*Department of Pharmaceutical Health Services Research †Division of Surgical Oncology, University of Maryland School of Medicine, Baltimore, MD ‡Department of Health Economics and Outcomes Research, Bayer HealthCare Pharmaceuticals Inc., Wayne, NJ.
Multidisciplinary physician care has increased for many cancers yet little evidence exists for hepatocellular carcinoma (HCC). The purpose of this study was to explore the association between multispecialist care and mortality in HCC.
Treated patients with an HCC primary diagnosis from 2000 to 2007 were studied using Surveillance, Epidemiology, and End Results-Medicare data. A surrogate variable for multidisciplinary care was defined-multispecialist care-as the number of disciplines among surgeons, radiology oncologist, intervention radiologist, hematologist/medical oncologist, gastroenterologist, and generalist in the pretreatment period. Multivariate survival analysis was conducted and adjusted for selection and survival bias.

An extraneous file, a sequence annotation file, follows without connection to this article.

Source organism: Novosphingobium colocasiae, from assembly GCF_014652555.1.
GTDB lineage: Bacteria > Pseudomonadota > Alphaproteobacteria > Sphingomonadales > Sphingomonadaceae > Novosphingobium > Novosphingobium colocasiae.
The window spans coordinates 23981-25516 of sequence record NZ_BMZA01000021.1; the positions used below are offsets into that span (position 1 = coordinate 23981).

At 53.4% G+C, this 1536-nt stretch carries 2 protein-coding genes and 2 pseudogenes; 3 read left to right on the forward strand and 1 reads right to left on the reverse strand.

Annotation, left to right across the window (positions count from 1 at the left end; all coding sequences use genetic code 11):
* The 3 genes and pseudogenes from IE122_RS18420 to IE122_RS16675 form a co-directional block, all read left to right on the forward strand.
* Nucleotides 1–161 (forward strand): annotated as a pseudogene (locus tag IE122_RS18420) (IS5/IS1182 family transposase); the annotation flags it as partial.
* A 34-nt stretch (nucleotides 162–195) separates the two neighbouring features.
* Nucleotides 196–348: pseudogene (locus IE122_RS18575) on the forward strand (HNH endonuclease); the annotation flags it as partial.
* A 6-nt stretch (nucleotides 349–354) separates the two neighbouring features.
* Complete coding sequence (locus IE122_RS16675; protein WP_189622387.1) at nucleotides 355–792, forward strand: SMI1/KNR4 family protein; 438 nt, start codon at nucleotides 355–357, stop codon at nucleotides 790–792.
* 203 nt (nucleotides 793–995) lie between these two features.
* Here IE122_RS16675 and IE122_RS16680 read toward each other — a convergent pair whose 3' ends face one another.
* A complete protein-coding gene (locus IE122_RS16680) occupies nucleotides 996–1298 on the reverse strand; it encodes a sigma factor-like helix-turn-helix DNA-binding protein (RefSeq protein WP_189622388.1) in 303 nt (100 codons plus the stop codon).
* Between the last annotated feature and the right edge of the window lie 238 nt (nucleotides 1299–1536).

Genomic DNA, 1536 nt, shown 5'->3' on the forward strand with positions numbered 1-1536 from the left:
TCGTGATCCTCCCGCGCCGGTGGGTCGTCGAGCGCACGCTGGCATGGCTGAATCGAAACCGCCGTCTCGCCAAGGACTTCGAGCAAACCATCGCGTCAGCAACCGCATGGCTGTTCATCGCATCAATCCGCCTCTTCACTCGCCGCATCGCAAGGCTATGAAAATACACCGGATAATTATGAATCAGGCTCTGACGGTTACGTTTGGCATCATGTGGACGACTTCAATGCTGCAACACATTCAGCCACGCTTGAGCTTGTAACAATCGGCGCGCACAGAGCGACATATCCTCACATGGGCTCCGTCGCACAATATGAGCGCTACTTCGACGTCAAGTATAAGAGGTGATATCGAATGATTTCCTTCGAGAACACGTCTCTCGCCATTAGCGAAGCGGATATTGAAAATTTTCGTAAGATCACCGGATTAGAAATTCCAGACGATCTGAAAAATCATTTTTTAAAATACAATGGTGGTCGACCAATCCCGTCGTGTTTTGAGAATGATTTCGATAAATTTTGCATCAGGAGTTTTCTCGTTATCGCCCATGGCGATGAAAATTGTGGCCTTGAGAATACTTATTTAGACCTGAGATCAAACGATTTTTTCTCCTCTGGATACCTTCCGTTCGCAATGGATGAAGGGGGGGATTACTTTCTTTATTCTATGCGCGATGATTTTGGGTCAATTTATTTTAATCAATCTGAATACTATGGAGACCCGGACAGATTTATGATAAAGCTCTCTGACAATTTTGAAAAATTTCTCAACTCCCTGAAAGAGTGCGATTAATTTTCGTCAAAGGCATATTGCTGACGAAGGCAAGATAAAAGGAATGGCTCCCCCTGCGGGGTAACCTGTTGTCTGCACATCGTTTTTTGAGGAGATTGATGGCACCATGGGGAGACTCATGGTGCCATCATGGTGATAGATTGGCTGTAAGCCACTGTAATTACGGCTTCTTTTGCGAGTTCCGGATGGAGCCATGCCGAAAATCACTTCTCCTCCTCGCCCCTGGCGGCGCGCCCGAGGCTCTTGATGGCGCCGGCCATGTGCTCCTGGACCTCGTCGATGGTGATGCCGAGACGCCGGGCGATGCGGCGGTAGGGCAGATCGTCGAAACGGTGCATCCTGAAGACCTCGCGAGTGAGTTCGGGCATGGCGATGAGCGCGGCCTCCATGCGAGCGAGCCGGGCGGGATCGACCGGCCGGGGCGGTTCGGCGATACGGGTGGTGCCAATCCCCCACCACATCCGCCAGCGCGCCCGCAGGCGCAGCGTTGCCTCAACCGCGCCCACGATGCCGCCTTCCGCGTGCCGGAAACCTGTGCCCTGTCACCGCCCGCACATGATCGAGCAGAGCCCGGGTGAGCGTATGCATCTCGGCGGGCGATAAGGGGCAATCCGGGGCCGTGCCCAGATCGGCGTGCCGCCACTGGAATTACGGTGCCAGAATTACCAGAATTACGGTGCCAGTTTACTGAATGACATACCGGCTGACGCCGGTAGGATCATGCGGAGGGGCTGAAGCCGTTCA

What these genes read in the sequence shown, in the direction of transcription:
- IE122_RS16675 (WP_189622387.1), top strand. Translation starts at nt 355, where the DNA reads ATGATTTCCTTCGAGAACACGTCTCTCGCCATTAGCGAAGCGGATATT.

Of 3588 treated HCC patients, 1434 (40%) saw 1, 1343 (37%) saw 2, and 811 (23%) saw 3 or more specialists. Patients with multispecialist care received treatment that differed from patients who saw a single specialist. In propensity score-adjusted survival analysis, patients who saw 3 or more specialist types were associated with 10% (P=0.04) reduced mortality, compared with those who saw 1 specialist. When stratified by treatment received, patients on chemotherapy who saw 3 or more specialist types were associated with 28% (P=0.002) reduced mortality, compared with those who saw 1 specialist.
Multispecialist care for treated HCC patients was associated with reduced mortality, particularly among chemotherapy recipients. While adjusting for selection and survival bias, our study is limited in capturing a causal relationship between coordinated multidisciplinary care and mortality. Our findings may provide support for the development of coordinated care delivery models but should be confirmed through more rigorous examination in future studies.